Scientists Have Detected an Unexplained Glow In the Dark of Deep Space

The New Horizons spacecraft sailed past Pluto to the outer edge of the Solar System and found a cosmic afterglow that scientists can't explain. What is it?
November 20, 2020, 3:49pm
Scientists Have Detected an Unexplained Glow In the Dark of Deep Space
Image:  Zcenerio via Getty

Don’t let its inky black appearance fool you—the night sky is actually full of millions of pinpricks of light flooding in from ancient stars and bouncing off space dust. And what we’ve measured so far may only be just the tip of a much older and brighter iceberg, a team of astronomers has discovered.

Using images taken by the New Horizons spacecraft after it sailed past Pluto and into deep space, a team of researchers were able to make some of the most accurate estimates yet about the total sum of light in the universe. And after adding up all the known light, they discovered that there was still a leftover cosmic glow that couldn’t be explained by existing data. 

These findings were published this month on the arXiv preprint server, and have been accepted for publication in The Astrophysical Journal.

The discovery of this unexplained cosmic light is fascinating, and Marc Postman, a co-author on the paper and an astronomer with the Space Telescope Science Institute, told Motherboard in an email that astronomers had a hunch they might find something interesting lurking in the dark, but they had no idea it’d be something like this.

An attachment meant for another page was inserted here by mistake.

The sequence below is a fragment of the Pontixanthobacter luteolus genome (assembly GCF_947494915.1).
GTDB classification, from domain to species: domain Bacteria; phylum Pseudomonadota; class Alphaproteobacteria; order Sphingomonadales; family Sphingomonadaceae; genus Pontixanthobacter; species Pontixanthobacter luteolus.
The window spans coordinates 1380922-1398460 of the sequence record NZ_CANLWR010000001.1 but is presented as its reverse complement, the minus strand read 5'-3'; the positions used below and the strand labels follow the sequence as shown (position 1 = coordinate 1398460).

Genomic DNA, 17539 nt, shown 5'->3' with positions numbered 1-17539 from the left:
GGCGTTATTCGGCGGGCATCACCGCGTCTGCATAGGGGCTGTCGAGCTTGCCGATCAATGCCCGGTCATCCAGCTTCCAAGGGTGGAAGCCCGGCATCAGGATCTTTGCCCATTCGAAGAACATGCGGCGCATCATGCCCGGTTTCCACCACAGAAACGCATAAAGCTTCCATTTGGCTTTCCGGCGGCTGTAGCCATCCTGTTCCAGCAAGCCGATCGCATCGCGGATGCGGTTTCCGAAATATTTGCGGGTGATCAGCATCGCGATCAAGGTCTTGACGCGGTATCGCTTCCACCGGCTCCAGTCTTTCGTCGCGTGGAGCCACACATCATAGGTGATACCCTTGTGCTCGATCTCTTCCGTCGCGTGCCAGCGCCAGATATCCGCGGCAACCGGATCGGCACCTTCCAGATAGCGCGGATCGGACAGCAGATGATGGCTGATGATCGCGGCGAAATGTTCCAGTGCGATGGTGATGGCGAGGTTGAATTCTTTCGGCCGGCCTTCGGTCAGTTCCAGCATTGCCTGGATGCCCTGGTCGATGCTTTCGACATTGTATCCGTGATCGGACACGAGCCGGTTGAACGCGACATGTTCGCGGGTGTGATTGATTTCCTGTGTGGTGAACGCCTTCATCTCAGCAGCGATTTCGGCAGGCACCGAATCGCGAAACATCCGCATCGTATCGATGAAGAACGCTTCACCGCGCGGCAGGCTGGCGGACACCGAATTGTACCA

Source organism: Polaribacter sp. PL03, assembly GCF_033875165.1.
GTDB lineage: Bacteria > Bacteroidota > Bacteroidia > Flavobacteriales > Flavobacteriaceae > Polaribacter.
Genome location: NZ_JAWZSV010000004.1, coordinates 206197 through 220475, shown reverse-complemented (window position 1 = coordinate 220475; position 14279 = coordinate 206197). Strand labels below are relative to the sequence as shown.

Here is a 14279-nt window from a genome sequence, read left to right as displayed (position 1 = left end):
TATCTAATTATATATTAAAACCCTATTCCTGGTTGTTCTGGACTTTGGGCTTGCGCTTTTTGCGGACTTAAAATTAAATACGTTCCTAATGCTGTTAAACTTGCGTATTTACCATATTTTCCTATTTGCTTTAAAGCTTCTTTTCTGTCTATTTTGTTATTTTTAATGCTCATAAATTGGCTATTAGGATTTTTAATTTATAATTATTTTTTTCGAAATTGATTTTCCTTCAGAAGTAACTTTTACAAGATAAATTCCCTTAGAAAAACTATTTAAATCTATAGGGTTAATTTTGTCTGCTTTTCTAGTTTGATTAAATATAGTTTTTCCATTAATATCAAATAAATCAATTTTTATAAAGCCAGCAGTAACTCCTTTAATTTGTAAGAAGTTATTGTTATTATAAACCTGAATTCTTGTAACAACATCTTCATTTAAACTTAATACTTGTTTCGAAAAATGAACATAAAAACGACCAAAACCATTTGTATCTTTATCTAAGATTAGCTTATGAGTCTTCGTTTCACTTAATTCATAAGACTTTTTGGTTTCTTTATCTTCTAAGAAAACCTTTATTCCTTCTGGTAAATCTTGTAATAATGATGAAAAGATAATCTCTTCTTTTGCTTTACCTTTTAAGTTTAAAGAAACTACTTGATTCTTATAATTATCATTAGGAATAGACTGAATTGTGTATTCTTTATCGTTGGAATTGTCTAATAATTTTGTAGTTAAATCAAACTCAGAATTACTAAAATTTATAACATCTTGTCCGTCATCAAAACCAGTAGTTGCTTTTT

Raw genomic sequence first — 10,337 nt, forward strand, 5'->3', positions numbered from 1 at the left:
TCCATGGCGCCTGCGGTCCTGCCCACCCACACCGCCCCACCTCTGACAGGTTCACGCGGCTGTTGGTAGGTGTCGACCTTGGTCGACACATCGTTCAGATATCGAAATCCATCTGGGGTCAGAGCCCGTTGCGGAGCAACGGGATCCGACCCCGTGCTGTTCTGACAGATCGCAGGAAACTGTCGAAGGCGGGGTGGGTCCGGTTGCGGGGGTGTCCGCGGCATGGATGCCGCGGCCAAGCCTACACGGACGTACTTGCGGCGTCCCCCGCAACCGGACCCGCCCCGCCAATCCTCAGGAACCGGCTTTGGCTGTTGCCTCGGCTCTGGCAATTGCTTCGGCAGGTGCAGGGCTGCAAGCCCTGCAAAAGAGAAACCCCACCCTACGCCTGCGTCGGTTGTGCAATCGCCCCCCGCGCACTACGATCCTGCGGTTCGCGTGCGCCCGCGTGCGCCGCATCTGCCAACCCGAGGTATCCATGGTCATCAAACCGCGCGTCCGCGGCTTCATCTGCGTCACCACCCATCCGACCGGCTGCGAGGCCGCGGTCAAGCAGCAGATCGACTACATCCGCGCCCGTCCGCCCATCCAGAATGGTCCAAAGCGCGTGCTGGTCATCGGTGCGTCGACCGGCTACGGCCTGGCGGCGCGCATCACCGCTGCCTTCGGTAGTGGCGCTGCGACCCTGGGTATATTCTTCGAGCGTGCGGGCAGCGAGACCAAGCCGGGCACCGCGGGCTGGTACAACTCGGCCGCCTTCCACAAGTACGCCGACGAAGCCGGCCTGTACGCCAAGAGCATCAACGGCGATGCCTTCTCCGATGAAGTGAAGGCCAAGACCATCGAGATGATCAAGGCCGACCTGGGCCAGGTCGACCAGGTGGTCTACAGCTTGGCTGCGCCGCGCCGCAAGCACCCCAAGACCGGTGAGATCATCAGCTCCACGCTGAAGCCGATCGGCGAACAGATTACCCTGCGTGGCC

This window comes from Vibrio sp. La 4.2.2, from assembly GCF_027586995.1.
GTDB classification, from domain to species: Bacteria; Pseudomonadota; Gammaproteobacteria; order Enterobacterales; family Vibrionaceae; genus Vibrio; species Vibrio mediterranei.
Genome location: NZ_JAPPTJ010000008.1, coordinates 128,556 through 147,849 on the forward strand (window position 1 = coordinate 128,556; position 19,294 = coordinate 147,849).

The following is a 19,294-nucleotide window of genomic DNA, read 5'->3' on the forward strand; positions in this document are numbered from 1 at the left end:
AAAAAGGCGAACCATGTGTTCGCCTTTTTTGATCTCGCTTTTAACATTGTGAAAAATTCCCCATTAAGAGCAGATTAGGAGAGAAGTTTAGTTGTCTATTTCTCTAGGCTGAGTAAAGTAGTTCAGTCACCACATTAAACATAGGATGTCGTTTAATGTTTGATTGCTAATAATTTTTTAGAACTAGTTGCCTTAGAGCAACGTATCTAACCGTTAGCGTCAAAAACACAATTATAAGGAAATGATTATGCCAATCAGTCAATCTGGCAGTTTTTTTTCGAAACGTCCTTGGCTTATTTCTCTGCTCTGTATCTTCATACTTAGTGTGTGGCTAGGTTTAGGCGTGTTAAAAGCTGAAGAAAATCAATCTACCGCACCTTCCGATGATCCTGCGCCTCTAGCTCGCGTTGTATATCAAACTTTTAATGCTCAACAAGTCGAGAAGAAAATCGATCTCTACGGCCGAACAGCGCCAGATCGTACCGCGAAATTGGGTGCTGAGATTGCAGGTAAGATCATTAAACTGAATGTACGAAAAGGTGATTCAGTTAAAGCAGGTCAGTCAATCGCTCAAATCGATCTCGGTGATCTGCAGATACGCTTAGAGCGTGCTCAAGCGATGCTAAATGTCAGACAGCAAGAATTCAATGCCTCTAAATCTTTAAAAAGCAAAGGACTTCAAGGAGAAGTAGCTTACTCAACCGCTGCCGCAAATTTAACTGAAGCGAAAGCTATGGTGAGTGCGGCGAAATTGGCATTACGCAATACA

“The quest to measure the total energy of all stars and galaxies has been a long standing pursuit,” explains Postman. “The motivation of the New Horizons team to undertake this project was simple—to see how dark space really is—in other words, how much light can we detect when we [use] a telescope looks at a random patch of sky?”

Previous experiments have been done using images from the Hubble Space Telescope, the researchers explain in their paper, but Postman told Motherboard that New Horizons is an even better tool for making these calculations because it is further away from solar objects (like light bouncing off planets in our solar system) than any other telescope equipped spacecraft. 

Similar to how stargazing is easier in the countryside than in the city due to a lack of light pollution, New Horizons has a better chance at really seeing into the darkness than even Hubble does.

And better yet, Postman says, the researchers didn’t have to make any new measurements themselves. They were able to repurpose images already taken by New Horizons and simply use them for a new purpose.

Using existing datasets that estimated the number of bright objects in New Horizons’ field of view, the team added up the total amount of light they expected to see from the spacecraft. But when subtracting this number from how much light New Horizons was actually seeing, they found even more.

Postman explained that this mysterious cosmic glow could be the remnants of long-dead and far away stars or even evidence of something more exotic, like the collision and “annihilation” of dark matter particles. 

It’s still too soon to say anything definite about what these remnants of light might actually be, said Postman, but there are exciting opportunities on the horizon to further confirm these results, including using the James Webb Space telescope to take extremely deep and dark pictures of space.

“[Then we can] see if indeed we find more galaxies than we had previously expected,” said Postman.